The complexity of kidney disease and diagnosing it - Cystatin C, selective glomerular hypofiltration syndromes and proteome regulation.

Malmgren, Linnea; Öberg, Carl; den Bakker, Emil; Leion, Felicia; Siódmiak, Joanna; Åkesson, Anna; Lindström, Veronica; Herou, Erik; Dardashti, Alain; Xhakollari, Liana; Grubb, Gabriel; Strevens, Helena; Abrahamson, Magnus; Helmersson-Karlqvist, Johanna; Magnusson, Martin; Björk, Jonas; Nyman, Ulf; Ärnlöv, Johan; Ridefeldt, Peter; Åkerfeldt, Torbjörn; ... (2023). The complexity of kidney disease and diagnosing it - Cystatin C, selective glomerular hypofiltration syndromes and proteome regulation. Journal of internal medicine, 293(3), pp. 293-308. Blackwell Scientific Publications 10.1111/joim.13589

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Estimation of kidney function is often part of daily clinical practice, mostly done by using the endogenous GFR-markers creatinine or cystatin C. A recommendation to use both markers in parallel in 2010 has resulted in new knowledge concerning the pathophysiology of kidney disorders by identification of a new set of kidney disorders, selective glomerular hypofiltration syndromes. These syndromes, connected to strong increases in mortality and morbidity, are characterised by a selective reduction in the glomerular filtration of 5-30 kDa molecules, such as cystatin C, compared to the filtration of small molecules < 1kDa dominating the glomerular filtrate e.g., water, urea, creatinine. At least two types of such disorders, shrunken or elongated pore syndrome, are possible according to the pore model for glomerular filtration. Selective glomerular hypofiltration syndromes are prevalent in investigated populations, and patients with these syndromes often display normal measured GFR or creatinine-based GFR-estimates. The syndromes are characterised by proteomic changes promoting the development of atherosclerosis, indicating antibodies and specific receptor-blocking substances as possible new treatment modalities. Presently, the KDIGO guidelines for diagnosing kidney disorders do not recommend cystatin C as a general marker of kidney function and will therefore not allow the identification of a considerable number of patients with selective glomerular hypofiltration syndromes. Furthermore, as cystatin C is uninfluenced by muscle mass, diet or variations in tubular secretion and cystatin C-based GFR-estimation equations do not require controversial race or sex terms, it is obvious that cystatin C should be a part of future KDIGO guidelines. This article is protected by copyright. All rights reserved.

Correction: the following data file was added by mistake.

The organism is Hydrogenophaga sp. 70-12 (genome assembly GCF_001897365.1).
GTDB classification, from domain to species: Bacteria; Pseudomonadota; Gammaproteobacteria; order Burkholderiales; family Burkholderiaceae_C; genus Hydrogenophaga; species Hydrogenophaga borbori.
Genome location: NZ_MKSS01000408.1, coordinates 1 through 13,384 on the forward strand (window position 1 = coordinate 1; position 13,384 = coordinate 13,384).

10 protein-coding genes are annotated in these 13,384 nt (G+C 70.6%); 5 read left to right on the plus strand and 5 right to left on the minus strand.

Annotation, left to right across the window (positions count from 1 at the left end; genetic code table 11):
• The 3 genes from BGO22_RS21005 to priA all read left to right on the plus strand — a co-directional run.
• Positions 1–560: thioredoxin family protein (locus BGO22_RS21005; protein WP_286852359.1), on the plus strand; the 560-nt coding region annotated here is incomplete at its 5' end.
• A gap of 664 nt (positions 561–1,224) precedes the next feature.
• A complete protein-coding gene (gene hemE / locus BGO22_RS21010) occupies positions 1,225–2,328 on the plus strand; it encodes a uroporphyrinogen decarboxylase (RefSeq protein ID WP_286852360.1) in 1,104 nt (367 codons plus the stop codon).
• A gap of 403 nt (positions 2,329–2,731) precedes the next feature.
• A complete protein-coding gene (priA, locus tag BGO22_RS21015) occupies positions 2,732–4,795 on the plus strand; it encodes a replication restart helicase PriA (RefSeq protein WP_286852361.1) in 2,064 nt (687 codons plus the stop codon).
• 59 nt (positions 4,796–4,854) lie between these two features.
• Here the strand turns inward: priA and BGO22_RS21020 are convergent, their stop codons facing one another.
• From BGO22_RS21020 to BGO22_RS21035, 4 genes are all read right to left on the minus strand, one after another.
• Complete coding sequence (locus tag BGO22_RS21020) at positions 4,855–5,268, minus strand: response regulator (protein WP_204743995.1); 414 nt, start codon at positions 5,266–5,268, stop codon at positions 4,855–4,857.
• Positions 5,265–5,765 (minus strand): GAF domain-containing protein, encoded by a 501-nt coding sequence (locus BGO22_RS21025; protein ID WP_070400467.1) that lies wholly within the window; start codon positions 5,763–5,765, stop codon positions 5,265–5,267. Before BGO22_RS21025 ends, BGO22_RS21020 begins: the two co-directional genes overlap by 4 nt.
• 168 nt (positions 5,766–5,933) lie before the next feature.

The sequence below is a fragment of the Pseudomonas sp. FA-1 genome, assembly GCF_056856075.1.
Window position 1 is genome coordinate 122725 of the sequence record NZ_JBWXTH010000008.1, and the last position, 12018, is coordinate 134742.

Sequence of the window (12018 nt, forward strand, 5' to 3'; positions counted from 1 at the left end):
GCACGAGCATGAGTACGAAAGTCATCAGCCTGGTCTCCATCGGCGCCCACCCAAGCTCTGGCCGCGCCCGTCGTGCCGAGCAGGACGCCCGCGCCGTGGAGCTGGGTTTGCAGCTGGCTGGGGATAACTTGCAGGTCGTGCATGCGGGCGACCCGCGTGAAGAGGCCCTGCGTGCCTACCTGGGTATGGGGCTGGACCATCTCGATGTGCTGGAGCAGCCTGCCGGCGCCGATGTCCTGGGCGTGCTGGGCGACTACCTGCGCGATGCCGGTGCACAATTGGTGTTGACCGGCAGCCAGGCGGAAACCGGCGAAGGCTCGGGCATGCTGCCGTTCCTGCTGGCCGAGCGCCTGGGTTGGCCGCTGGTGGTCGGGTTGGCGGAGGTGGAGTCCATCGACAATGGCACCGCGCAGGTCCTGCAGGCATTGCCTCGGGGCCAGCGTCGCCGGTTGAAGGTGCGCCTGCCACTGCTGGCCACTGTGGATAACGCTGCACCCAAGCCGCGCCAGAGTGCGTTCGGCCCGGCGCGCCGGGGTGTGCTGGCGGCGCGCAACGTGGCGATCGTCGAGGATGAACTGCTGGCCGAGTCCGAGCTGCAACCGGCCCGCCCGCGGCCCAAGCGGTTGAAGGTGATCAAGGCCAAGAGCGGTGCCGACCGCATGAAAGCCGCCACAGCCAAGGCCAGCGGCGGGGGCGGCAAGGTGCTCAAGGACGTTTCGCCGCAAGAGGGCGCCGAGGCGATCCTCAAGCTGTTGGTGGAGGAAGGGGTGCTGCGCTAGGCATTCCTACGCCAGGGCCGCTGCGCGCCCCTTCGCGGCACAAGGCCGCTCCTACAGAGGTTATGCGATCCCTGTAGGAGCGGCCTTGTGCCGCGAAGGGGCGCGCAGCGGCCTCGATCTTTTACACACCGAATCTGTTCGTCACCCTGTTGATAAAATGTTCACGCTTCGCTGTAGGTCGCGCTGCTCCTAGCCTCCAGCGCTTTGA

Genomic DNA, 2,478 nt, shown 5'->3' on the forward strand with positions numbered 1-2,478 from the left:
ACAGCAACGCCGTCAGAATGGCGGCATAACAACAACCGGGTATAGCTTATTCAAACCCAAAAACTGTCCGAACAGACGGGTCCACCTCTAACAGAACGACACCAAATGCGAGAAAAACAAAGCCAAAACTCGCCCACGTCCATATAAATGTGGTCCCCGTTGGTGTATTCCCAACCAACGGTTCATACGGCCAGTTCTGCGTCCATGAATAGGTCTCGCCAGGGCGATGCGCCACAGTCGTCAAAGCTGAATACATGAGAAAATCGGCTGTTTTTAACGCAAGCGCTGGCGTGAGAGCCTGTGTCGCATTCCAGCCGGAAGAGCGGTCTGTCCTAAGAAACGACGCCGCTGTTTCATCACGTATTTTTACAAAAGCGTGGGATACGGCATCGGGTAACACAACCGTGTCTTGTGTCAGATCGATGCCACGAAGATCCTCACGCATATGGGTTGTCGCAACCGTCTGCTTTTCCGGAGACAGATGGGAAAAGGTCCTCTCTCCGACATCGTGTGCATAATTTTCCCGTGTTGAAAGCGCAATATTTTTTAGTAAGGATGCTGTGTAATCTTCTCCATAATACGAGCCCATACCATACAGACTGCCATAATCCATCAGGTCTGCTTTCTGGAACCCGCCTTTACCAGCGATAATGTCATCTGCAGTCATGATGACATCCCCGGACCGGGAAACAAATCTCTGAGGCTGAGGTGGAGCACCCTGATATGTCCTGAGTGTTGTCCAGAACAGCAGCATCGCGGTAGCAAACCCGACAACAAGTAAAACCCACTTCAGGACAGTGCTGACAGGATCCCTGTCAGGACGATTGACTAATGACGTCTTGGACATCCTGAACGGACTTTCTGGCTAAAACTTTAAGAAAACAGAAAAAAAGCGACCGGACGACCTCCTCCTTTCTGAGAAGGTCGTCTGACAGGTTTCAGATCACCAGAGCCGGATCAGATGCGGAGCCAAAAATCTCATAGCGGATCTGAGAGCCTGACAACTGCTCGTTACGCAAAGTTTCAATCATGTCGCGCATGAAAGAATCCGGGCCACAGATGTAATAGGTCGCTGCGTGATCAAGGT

Item Type:

Journal Article (Review Article)


04 Faculty of Medicine > Department of Haematology, Oncology, Infectious Diseases, Laboratory Medicine and Hospital Pharmacy (DOLS) > Institute of Clinical Chemistry

UniBE Contributor:

Risch, Lorenz


600 Technology > 610 Medicine & health




Blackwell Scientific Publications




Pubmed Import

Date Deposited:

21 Nov 2022 15:38

Last Modified:

23 Nov 2023 00:25

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Uncontrolled Keywords:

kidney disease proteomics




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